We drove down a long dirt road on the northern side of Curaçao looking for a remote place to snorkel and sample. After a 30-minute bumpy ride, our team stepped out of the car into a breeze and the sounds of wind and crashing waves. It’s a moment I will never forget; although no one was in sight for miles, the evidence of human activity was apparent. We had stepped onto a shoreline blanketed in garbage. 

We were on the northern and windward side of the island, so we wondered if the trash came from the ocean, or if the site might be an old dump, or one still in use. Regardless of where it came from, it was here to stay, unless the tide carried some back out to sea. 

I started thinking about the large amount of marine debris, much of it plastic, in the ocean. I thought of the Eastern Pacific Garbage Patch, a large area of garbage floating in the Pacific Ocean. There is a common misconception that the trash is simply on the surface, but the facts are a bit more disturbing. While large patches of plastic exist, much of it is small and suspended throughout the water column, and the trash is widely dispersed due to wind and water currents. Another misconception is that marine debris is a problem confined to the Pacific Ocean, when in fact it is a global issue.

This summer, Deep Reef Observation Project (DROP) scientists saw tires, beer bottles, and even a plastic grocery bag floating below 30 meters (100 ft, shown in the above video taken from a submersible). Few people get to see the deep sea firsthand and although it is typically out of sight, it should not be out of mind. 


CREDIT: 

Cristina Castillo / Smithsonian Institution

I was saddened when I saw these familiar items in the deep reef and on the coast. I wanted to pick up every bottle, fishing net, foam piece, and lonely shoe I saw. All of this made me feel so helpless; it was a big beach and a big ocean and I was just one person! But then it struck me: all this was here because of the collective actions of many individuals.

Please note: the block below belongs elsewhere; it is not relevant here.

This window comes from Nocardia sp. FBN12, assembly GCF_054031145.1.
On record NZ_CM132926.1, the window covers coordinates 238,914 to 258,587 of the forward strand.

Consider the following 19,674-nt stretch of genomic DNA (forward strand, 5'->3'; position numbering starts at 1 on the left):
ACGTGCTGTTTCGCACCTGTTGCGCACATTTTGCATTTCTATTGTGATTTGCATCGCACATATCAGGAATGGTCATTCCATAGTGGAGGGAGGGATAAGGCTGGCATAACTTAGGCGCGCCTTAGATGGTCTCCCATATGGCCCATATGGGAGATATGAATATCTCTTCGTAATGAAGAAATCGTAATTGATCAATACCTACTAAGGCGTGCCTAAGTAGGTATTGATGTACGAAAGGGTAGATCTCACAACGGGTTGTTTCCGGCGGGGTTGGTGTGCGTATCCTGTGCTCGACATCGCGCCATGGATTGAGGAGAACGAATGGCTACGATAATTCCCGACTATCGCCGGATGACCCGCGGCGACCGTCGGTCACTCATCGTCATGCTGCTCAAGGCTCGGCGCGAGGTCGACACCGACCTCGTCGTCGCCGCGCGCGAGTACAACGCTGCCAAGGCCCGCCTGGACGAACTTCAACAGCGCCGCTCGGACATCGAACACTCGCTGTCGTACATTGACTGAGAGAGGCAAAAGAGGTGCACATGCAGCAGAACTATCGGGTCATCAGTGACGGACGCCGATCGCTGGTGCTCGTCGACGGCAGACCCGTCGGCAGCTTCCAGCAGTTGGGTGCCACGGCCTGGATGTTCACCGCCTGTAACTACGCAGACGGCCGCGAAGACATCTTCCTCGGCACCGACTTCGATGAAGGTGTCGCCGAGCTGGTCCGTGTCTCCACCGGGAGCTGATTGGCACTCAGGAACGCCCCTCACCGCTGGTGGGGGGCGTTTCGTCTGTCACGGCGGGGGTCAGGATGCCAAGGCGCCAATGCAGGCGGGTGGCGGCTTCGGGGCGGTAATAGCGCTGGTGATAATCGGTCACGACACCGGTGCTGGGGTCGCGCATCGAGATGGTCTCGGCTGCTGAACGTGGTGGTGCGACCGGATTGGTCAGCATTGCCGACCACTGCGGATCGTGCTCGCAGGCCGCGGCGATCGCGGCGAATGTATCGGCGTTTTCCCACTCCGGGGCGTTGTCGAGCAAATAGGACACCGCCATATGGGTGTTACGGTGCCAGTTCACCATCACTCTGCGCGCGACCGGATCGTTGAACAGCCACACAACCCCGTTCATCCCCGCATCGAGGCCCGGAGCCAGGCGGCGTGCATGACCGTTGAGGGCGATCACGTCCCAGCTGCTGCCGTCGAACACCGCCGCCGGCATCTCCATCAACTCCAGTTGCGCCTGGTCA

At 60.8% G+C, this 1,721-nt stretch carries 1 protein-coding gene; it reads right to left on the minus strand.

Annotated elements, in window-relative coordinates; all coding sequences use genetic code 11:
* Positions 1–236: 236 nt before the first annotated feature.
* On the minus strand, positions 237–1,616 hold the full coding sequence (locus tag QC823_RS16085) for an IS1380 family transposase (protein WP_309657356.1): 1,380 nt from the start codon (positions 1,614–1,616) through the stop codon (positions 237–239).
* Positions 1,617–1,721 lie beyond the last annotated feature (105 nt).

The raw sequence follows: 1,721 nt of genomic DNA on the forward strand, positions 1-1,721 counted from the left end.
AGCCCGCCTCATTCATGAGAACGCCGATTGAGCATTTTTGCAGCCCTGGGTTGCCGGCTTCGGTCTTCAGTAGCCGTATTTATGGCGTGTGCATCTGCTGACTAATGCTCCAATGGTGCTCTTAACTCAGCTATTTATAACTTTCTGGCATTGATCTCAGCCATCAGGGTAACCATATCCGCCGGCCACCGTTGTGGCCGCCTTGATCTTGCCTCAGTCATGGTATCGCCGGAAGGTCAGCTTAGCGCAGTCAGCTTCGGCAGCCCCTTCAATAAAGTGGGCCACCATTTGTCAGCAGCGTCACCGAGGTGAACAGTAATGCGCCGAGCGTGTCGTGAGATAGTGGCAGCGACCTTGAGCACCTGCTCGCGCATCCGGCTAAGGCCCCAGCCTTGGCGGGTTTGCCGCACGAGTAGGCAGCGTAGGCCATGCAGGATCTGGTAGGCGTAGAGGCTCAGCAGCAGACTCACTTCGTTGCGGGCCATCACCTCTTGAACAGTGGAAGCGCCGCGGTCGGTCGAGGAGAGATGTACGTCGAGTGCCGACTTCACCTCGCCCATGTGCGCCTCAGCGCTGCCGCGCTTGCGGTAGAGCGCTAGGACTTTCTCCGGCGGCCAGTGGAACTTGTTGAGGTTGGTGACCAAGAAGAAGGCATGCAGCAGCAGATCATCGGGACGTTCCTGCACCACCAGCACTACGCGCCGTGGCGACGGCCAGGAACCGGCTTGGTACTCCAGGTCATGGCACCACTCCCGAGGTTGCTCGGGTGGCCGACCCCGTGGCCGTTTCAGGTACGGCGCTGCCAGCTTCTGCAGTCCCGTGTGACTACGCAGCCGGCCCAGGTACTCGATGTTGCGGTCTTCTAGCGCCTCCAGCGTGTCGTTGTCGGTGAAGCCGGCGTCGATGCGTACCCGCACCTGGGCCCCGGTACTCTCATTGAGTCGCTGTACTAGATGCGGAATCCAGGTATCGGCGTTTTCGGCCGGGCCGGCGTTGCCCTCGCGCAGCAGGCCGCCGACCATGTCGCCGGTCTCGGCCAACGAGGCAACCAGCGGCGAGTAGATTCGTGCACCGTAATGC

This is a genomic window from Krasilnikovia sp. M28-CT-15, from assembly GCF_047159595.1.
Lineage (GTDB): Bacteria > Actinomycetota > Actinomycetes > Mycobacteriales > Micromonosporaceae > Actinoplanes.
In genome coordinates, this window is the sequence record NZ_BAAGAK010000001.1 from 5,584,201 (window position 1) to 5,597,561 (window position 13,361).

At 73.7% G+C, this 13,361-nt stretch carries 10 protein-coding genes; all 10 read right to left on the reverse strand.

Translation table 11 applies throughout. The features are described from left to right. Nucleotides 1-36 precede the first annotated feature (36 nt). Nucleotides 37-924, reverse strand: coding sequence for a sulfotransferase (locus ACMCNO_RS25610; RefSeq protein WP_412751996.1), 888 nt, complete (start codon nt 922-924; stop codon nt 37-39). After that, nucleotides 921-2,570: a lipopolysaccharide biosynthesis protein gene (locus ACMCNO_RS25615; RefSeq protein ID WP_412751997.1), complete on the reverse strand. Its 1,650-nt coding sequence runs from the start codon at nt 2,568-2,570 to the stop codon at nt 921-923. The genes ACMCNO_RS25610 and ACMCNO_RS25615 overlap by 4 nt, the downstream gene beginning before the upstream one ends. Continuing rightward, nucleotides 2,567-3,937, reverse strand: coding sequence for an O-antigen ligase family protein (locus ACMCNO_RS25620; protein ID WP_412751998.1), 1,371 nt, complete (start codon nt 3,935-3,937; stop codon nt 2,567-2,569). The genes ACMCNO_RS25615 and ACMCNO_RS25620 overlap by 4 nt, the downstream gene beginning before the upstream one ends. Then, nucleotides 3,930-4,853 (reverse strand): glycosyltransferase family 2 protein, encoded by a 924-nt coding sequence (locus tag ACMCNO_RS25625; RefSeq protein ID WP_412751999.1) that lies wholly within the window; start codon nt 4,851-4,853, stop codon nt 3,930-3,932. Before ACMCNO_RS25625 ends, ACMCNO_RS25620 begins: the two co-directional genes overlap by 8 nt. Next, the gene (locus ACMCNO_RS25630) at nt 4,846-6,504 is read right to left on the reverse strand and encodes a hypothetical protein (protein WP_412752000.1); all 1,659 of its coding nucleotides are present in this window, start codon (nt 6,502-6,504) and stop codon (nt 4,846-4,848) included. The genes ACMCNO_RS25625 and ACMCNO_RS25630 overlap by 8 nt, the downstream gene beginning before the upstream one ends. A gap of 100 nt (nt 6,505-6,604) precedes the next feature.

How many plastic bags, bottles and other disposable items have I used in my lifetime? Although our group could not clean up the beach that afternoon, I thought about what I could do back home to make a difference. And while I try and make eco-friendly choices, I knew I could make a few more changes to use less plastic.

Ever since this experience, I have been consistently using my reusable grocery bags. I’ve also started to notice and avoid food and products needlessly packaged with excess plastic. And I was happy to find that many coffee shops give discounts for using your own cup. Although it is almost impossible to completely avoid using plastics in our daily lives, it is very easy to recycle, reduce, and reuse.  

A lifetime of personal choices can really add up. Consider holding on to that empty plastic bottle an extra 5 minutes until you find a recycle bin or make a small investment in reusable containers. Educate yourself about marine debris, learn how trash travels, and how to make your daily routine a little more green… or blue. So take some steps to be there for our planet and share what you learn with others. Don’t be afraid to talk trash!

Editor's Note: This is the fourth post in our "Summer in a Sub" blog series, which features the work of the Smithsonian's Deep Reef Observation Project (DROP).